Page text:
It’s not about unnecessarily limiting ourselves and not taking the amazing opportunities travel brings us. It’s simply about being more aware. About realizing that the actual cost of a flight for both nature and society is way higher than the low ticket fare. And maybe, it’s also about taking a second every now and then to rethink our travel behavior as a whole. Because honestly, what’s the deal with this whole bucket list tourism? What’s the point of going somewhere just to tick it off a list? Why visit a place if you don’t really have time to truly experience it? Is this one Instagram post really worth it? Can’t we all just travel less and experience more?

And yes, I also hope that one day there will be another technological revolution that will allow all of us (and I mean: ALL of us, not only the privileged first-world citizens) to travel as much as we want. But I also think that we shouldn’t rely on some potential future change. I think that we all should take responsibility for our own behavior right here, right now. So unless you’re some sort of master-mind working on planes fueled by green energy, here’s a few ideas what you can actually do:

Take fewer trips, stay longer.

This doesn’t only reduce the negative environmental impact, but also allows you to have more authentic experiences and dive deeper into a place.

Prefer direct flight connections.

This is not only a lot more comfortable, but also more sustainable since the majority of emissions from planes are produced during take-off and landing.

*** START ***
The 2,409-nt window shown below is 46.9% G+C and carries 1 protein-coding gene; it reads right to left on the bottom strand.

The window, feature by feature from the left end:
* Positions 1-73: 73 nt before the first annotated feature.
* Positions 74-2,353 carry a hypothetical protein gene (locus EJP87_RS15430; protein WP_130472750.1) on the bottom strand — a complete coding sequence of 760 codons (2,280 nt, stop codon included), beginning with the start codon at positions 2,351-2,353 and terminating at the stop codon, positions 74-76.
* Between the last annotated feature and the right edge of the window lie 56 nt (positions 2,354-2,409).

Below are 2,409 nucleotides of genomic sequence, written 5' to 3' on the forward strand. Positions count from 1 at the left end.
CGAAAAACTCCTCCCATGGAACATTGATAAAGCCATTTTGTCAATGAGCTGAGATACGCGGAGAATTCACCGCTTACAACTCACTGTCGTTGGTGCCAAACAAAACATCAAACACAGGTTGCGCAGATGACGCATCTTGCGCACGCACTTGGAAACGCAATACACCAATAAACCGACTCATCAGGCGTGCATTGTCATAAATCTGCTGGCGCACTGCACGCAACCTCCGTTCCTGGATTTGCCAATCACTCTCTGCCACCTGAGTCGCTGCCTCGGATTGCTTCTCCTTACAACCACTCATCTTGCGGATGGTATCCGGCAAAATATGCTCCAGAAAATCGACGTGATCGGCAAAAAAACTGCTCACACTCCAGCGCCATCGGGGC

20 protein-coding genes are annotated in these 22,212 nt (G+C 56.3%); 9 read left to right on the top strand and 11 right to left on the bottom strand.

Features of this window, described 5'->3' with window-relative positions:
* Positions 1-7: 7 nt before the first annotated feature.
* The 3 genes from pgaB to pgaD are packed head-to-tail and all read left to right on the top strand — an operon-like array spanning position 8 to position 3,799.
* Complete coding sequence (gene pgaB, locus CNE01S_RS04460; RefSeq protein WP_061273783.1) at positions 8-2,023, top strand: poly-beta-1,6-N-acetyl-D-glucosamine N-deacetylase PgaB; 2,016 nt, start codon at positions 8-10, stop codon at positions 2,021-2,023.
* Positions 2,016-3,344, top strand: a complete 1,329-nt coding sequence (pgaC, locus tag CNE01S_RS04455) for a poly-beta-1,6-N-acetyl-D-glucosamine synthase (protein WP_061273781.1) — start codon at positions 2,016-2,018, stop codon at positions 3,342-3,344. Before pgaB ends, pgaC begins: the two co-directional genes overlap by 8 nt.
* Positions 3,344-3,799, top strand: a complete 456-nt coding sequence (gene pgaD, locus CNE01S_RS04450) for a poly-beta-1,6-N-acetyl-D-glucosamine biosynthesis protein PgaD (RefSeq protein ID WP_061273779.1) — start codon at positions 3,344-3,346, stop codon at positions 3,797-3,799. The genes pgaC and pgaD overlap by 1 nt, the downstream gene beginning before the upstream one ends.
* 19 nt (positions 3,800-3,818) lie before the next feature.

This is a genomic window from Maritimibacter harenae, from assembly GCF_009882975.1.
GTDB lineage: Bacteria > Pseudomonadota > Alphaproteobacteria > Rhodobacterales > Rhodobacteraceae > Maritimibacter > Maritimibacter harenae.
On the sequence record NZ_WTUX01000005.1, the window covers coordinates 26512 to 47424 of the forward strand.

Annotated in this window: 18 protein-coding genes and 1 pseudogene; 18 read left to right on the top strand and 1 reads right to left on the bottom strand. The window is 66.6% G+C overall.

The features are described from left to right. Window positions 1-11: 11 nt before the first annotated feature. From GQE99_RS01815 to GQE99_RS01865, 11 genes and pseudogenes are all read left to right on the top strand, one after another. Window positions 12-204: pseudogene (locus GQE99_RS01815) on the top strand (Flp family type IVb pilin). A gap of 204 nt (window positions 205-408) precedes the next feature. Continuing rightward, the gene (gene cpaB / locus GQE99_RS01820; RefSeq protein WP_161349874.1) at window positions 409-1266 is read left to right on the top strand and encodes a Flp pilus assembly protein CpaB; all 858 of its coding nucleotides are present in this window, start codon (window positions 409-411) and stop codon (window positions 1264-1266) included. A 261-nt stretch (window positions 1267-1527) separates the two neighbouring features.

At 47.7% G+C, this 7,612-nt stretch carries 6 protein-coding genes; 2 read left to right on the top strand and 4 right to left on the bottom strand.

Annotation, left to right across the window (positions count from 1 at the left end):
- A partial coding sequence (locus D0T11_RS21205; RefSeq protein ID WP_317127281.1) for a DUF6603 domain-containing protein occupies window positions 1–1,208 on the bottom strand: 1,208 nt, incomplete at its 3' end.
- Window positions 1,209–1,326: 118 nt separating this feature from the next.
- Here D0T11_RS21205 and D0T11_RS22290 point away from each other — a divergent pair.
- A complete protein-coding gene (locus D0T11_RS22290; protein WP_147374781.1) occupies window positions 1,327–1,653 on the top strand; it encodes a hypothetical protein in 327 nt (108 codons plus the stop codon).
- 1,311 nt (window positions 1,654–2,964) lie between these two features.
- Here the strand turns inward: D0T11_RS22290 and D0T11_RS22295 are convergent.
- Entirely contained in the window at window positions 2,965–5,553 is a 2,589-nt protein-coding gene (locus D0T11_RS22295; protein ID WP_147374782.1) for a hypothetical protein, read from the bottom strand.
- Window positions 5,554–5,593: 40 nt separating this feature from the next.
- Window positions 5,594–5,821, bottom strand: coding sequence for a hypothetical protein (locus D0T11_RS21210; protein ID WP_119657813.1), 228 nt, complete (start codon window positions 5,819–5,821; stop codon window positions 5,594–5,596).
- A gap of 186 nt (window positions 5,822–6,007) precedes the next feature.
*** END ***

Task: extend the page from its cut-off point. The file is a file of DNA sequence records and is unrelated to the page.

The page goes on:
Pay for carbon offsetting.

Most airlines and long-distance bus carriers provide the option to pay a little extra to compensate for the CO2 emissions produced on a journey. This money is used to fund projects to reduce the negative impacts on the environment.

Bring your own food.

What works in every day life also works when traveling: Mealprepping keeps you from buying unhealthy, overpriced and packaged travel snacks.

Refill your water bottle.

Once again: A very basic thing to do that saves money and reduces trash. Most airports have water fountains or potable tap water, so you can just bring an empty bottle and fill it up after the security check.

Check for alternative modes of transport.

There’s more and more pretty good and cheap bus or train connections. I usually check on GoEuro, FlixBus and local train companies. If you travel over night, you can also save on accommodation. Car sharing is another alternative that is usually quite cheap, fast and fun!

Discover your surroundings.

You don’t always have to go to another continent (or even country) to experience something new. Every place, region and country has so much to offer. Take a look around!

Go slow.

Obviously, trains, buses or cars are not as fast as planes. But there’s beauty in taking it easy. They say the journey is the destination anyways, so what’s with the rush?

Remember: Sharing is caring. Feel free to share this article if you find it useful. And if you have any additional tips on how to travel more responsibly, please let me know!